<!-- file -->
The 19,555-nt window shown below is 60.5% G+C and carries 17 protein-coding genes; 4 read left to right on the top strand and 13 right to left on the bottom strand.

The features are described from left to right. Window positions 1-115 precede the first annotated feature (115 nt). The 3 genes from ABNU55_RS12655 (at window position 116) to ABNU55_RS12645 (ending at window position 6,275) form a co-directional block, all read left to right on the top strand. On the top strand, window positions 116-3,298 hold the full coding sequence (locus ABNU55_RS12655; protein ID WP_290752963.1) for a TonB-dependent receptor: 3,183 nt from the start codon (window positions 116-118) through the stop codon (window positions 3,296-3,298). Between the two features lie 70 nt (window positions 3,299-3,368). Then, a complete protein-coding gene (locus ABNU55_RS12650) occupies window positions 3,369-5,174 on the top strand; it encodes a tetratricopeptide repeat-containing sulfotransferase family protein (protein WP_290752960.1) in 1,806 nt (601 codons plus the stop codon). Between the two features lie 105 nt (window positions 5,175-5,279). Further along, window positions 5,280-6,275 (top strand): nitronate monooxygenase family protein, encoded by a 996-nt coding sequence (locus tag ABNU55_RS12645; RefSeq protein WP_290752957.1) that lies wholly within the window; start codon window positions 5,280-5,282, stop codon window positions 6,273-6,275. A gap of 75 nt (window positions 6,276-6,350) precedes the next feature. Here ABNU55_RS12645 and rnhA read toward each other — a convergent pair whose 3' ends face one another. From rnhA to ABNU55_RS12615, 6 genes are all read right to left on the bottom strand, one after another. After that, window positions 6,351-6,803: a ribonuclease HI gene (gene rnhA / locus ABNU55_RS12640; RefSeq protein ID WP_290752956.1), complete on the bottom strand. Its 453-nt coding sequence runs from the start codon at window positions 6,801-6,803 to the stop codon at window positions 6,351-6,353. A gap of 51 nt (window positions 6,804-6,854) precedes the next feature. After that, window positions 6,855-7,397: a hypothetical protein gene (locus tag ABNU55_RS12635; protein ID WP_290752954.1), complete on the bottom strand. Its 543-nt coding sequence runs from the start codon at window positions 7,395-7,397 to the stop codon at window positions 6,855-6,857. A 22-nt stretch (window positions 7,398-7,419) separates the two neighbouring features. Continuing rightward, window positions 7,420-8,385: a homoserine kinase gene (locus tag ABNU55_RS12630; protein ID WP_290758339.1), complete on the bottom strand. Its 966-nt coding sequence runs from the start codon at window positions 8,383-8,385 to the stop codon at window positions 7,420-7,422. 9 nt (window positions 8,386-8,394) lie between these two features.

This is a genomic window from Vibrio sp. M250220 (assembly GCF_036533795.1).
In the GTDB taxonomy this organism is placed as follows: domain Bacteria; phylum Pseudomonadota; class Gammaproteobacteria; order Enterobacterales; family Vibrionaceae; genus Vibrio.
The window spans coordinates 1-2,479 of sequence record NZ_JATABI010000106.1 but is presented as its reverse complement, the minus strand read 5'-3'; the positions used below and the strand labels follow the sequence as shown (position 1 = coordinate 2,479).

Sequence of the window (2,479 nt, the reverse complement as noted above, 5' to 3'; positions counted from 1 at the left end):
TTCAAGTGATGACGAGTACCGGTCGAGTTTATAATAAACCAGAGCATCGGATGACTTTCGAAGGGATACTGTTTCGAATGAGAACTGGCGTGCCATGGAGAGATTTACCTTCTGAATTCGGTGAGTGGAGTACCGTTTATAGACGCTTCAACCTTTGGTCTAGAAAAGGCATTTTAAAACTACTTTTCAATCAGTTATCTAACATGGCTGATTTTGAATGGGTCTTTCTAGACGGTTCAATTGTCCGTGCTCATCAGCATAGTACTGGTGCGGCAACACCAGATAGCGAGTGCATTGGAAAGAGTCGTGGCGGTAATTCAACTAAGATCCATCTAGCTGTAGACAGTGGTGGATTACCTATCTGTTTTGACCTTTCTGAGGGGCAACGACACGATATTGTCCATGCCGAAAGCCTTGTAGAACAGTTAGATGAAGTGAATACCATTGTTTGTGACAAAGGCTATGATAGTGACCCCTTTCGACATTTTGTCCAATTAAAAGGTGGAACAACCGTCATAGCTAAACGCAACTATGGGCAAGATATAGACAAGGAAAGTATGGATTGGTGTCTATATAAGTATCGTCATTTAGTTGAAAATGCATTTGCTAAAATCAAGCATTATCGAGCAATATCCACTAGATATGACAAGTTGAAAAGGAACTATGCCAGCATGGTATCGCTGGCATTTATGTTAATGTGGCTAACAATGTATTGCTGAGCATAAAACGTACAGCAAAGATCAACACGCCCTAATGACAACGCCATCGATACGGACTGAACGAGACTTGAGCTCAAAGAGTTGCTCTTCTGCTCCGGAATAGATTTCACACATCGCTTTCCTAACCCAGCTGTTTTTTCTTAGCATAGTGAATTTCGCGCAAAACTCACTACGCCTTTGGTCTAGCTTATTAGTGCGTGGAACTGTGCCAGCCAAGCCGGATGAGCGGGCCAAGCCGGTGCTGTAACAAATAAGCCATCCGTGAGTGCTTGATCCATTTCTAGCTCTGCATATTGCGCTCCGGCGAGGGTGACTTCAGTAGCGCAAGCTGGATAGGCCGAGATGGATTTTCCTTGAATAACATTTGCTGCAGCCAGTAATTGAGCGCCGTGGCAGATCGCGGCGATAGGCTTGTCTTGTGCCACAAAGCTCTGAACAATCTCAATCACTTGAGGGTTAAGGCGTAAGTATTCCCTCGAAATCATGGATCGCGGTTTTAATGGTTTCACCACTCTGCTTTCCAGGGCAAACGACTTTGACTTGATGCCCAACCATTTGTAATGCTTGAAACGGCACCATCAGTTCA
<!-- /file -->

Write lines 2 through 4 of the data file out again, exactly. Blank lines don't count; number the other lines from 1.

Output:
The features are described from left to right. Window positions 1-115 precede the first annotated feature (115 nt). The 3 genes from ABNU55_RS12655 (at window position 116) to ABNU55_RS12645 (ending at window position 6,275) form a co-directional block, all read left to right on the top strand. On the top strand, window positions 116-3,298 hold the full coding sequence (locus ABNU55_RS12655; protein ID WP_290752963.1) for a TonB-dependent receptor: 3,183 nt from the start codon (window positions 116-118) through the stop codon (window positions 3,296-3,298). Between the two features lie 70 nt (window positions 3,299-3,368). Then, a complete protein-coding gene (locus ABNU55_RS12650) occupies window positions 3,369-5,174 on the top strand; it encodes a tetratricopeptide repeat-containing sulfotransferase family protein (protein WP_290752960.1) in 1,806 nt (601 codons plus the stop codon). Between the two features lie 105 nt (window positions 5,175-5,279). Further along, window positions 5,280-6,275 (top strand): nitronate monooxygenase family protein, encoded by a 996-nt coding sequence (locus tag ABNU55_RS12645; RefSeq protein WP_290752957.1) that lies wholly within the window; start codon window positions 5,280-5,282, stop codon window positions 6,273-6,275. A gap of 75 nt (window positions 6,276-6,350) precedes the next feature. Here ABNU55_RS12645 and rnhA read toward each other — a convergent pair whose 3' ends face one another. From rnhA to ABNU55_RS12615, 6 genes are all read right to left on the bottom strand, one after another. After that, window positions 6,351-6,803: a ribonuclease HI gene (gene rnhA / locus ABNU55_RS12640; RefSeq protein ID WP_290752956.1), complete on the bottom strand. Its 453-nt coding sequence runs from the start codon at window positions 6,801-6,803 to the stop codon at window positions 6,351-6,353. A gap of 51 nt (window positions 6,804-6,854) precedes the next feature. After that, window positions 6,855-7,397: a hypothetical protein gene (locus tag ABNU55_RS12635; protein ID WP_290752954.1), complete on the bottom strand. Its 543-nt coding sequence runs from the start codon at window positions 7,395-7,397 to the stop codon at window positions 6,855-6,857. A 22-nt stretch (window positions 7,398-7,419) separates the two neighbouring features. Continuing rightward, window positions 7,420-8,385: a homoserine kinase gene (locus tag ABNU55_RS12630; protein ID WP_290758339.1), complete on the bottom strand. Its 966-nt coding sequence runs from the start codon at window positions 8,383-8,385 to the stop codon at window positions 7,420-7,422. 9 nt (window positions 8,386-8,394) lie between these two features.

This is a genomic window from Vibrio sp. M250220 (assembly GCF_036533795.1).
In the GTDB taxonomy this organism is placed as follows: domain Bacteria; phylum Pseudomonadota; class Gammaproteobacteria; order Enterobacterales; family Vibrionaceae; genus Vibrio.